On Friday, February 28, Mayor Tim Keller held a press conference with local church leaders at the vacant strip of University of New Mexico land and made it clear that the UNM cite was his preferred cite. It was not meant to be. Keller’s press conference was viewed by the University of New Mexico Community as a guilt trip tactic to shame the higher education institution in providing the location free of charge.
On March 12, the University of New Mexico announced it was no longer interested in offering the empty lot they own off the I-25 Frontage Road for consideration as the possible site for the Gateway Center.

Mayor Tim Keller for his part issued the following statement about UNM’s decision:

“For all our public institutions, there is a moral opportunity to come together and make a difference on a growing problem that affects the entire community. With this option now off the table, we are convening elected officials from the City and [Bernalillo] County, as well as UNM, to work with us on the remaining options, or a possible combination of sites. We are continuing our collaborative efforts and are also dedicated to doing all we can with the funds we have to make a dent in all of our homelessness challenges.”

UNM’s March announcement that it would not provide the location resulted in Keller creating a “working group” as he called it for a “regrouping” phase.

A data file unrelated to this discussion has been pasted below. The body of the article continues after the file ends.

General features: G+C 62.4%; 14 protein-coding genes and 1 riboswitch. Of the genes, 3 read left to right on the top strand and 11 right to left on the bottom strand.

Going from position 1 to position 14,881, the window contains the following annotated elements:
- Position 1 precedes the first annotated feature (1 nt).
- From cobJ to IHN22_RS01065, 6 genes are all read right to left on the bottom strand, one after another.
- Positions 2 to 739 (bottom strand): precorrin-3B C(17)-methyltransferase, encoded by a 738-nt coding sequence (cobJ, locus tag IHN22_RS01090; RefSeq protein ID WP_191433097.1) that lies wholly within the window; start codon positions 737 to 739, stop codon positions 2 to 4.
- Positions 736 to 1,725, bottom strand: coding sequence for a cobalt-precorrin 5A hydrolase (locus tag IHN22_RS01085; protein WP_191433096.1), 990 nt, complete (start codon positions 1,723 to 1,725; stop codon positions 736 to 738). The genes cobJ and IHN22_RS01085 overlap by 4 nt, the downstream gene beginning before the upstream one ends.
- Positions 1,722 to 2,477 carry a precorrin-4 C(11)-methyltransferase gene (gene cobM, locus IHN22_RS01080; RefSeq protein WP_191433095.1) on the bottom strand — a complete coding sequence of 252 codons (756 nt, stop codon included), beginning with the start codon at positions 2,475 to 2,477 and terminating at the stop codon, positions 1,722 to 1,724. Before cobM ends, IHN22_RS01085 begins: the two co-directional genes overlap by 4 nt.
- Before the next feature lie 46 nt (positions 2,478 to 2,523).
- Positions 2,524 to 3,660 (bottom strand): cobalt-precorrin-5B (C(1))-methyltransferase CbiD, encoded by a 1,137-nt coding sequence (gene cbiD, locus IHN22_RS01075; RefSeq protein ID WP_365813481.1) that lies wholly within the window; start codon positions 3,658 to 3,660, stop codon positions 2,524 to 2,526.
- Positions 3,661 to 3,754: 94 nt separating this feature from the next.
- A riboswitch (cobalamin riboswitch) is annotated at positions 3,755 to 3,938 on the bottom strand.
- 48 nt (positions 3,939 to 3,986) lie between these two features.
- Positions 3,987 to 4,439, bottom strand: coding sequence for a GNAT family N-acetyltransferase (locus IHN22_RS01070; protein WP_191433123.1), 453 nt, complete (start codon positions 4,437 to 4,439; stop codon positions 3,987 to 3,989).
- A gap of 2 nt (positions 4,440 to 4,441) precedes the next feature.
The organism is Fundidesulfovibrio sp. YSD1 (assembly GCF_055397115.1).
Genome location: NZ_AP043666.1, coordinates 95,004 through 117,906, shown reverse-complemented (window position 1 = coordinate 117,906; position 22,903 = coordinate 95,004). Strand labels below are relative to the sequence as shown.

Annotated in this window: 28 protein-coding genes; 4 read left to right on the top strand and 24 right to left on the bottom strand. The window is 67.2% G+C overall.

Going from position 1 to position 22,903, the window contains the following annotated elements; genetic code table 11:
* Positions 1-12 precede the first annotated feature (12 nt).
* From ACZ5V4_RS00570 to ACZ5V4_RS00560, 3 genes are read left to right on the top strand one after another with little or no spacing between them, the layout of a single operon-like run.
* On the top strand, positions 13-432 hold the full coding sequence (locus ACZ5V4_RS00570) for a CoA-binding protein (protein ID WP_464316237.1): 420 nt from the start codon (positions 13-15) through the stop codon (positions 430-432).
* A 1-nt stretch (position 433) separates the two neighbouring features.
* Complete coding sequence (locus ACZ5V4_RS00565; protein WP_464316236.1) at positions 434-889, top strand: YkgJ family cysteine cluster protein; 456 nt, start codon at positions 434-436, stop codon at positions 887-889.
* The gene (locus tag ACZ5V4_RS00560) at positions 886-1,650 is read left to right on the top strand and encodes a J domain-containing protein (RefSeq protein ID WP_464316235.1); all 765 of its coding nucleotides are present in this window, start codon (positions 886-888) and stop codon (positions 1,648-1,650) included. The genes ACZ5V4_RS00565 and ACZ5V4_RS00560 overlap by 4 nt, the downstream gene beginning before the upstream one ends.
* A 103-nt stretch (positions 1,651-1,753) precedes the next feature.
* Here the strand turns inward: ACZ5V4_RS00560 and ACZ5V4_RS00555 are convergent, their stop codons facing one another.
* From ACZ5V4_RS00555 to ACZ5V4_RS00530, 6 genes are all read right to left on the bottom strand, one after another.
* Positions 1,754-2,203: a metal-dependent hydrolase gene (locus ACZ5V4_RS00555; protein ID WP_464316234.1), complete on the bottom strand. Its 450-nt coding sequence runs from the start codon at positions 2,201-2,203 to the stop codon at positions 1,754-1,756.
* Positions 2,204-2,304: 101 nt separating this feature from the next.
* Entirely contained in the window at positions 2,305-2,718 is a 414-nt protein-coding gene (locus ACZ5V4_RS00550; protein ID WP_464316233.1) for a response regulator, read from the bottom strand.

On Wednesday, May 7, Mayor Tim Keller conducted one of his daily briefings on the City’s response to the Corona Virus. He dedicated most of the briefing to report on the “Gateway Center.” Participating in the briefing were City Council President Pat Davis, County Commissioner Jim Collie and the city’s Chief Operating Officer Lawrence Rael.

The FACEBOOK video link to the press briefing is here:

In a surprise announcement, Keller said that the city for now is abandoning the development concept of a single, 300-bed homeless shelter. He announced the city will be proceeding with a “multi-site approach” to the city’s homelessness crisis. Mayor Tim Keller went so far as to state that the 300 bed Gateway Center was “off the table”.

For the past few months, the working group has been meeting regularly with the goal to reach a collective decision on how best to tackle both the city and county’s homeless problem. According to Keller, the City, Bernalillo County Commission, the University of New Mexico Hospital along with homeless service providers are pursuing other strategies to serve the upwards of 5,000 persons a year who are homeless in the city and county each year.

Keller said during a media briefing said:

“We are, I think, in a regrouping phase, but one I think is in many ways better with an eye toward a comprehensive solution and with an eye toward collaboration.”

Mayor Keller had made it known he wanted to start construction on the Gateway Center this winter. Now there is no clear timeline on the construction any type of facility because the shift in strategy and because of the corona virus pandemic. Notwithstanding, Mayor Keller made it clear that the corona pandemic will not stop the city from developing some version of a Gateway Center plan.